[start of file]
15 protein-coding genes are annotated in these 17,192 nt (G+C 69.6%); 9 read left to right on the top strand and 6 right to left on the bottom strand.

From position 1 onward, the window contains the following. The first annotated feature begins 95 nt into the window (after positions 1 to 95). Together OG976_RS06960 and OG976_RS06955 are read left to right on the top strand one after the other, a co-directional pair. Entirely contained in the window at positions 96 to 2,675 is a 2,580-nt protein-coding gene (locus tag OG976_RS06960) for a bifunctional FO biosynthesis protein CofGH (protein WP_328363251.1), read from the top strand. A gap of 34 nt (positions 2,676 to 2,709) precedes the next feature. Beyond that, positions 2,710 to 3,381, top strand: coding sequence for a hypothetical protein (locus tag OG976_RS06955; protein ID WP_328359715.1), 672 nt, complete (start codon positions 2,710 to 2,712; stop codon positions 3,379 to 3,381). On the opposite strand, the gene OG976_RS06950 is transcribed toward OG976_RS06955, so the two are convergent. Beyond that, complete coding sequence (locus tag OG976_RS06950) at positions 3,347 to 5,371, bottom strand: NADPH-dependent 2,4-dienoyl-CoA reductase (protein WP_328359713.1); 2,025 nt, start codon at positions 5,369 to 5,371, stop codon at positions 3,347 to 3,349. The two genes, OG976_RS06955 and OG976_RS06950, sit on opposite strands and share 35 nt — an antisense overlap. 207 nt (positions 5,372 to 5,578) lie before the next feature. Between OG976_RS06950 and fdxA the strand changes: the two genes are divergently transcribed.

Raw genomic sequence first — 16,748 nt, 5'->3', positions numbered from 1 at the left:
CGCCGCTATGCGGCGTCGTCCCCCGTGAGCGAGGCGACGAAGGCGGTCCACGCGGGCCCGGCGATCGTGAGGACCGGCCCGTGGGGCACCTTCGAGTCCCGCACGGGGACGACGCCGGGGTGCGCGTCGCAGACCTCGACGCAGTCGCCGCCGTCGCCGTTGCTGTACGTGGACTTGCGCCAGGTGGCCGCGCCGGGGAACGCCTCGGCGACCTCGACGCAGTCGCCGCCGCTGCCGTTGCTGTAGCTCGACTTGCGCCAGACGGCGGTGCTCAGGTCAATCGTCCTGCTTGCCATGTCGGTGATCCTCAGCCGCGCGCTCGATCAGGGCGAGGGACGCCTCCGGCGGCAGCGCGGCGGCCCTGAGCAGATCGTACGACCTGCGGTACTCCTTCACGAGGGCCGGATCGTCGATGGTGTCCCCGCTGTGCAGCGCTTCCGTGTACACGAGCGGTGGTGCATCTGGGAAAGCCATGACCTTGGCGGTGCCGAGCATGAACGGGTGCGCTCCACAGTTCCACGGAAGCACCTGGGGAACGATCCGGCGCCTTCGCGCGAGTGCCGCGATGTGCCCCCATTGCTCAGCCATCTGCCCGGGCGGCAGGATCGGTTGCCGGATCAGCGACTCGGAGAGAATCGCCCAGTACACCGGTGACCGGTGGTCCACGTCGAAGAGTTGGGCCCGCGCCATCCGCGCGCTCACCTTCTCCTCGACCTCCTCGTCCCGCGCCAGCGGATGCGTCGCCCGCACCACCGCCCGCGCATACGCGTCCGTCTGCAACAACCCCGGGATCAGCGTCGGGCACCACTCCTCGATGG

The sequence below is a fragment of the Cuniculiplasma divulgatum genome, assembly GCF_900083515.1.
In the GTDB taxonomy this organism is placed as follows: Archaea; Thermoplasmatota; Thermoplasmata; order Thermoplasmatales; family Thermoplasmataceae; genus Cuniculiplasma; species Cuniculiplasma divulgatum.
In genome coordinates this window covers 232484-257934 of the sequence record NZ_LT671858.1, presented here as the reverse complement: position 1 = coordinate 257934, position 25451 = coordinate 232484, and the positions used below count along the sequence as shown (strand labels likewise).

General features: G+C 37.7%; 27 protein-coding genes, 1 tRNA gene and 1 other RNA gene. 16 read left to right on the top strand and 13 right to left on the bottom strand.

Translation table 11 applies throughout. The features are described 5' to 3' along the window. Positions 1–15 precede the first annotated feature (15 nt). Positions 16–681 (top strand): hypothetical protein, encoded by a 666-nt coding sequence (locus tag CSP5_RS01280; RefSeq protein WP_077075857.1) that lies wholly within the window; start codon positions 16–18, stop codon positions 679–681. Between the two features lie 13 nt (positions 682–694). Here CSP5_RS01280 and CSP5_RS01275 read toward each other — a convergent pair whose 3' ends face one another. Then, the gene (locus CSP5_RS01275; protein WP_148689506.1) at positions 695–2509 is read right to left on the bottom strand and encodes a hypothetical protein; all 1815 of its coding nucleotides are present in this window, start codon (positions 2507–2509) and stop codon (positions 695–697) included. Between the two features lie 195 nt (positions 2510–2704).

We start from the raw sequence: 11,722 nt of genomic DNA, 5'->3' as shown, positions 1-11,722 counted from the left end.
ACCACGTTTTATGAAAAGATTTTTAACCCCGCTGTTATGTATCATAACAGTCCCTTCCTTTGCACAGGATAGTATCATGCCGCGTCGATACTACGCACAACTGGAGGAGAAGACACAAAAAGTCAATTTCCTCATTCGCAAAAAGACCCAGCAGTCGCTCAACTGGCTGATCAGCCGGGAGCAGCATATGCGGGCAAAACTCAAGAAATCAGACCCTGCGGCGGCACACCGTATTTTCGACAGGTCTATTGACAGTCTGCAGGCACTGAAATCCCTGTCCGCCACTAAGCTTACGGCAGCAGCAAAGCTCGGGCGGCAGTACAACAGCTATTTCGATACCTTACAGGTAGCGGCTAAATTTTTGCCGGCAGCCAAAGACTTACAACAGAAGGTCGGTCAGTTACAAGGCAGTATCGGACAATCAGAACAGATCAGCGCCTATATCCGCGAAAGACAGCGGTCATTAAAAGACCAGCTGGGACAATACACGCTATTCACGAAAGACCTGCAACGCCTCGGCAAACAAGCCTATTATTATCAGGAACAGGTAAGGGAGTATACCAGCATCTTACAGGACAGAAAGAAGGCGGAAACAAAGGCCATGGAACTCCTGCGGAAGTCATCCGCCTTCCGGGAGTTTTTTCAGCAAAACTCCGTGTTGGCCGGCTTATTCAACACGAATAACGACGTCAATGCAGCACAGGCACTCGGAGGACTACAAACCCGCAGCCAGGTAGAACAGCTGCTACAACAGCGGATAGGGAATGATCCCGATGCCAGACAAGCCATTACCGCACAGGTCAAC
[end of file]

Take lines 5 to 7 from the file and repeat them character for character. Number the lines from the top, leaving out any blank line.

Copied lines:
The sequence below is a fragment of the Cuniculiplasma divulgatum genome, assembly GCF_900083515.1.
In the GTDB taxonomy this organism is placed as follows: Archaea; Thermoplasmatota; Thermoplasmata; order Thermoplasmatales; family Thermoplasmataceae; genus Cuniculiplasma; species Cuniculiplasma divulgatum.
In genome coordinates this window covers 232484-257934 of the sequence record NZ_LT671858.1, presented here as the reverse complement: position 1 = coordinate 257934, position 25451 = coordinate 232484, and the positions used below count along the sequence as shown (strand labels likewise).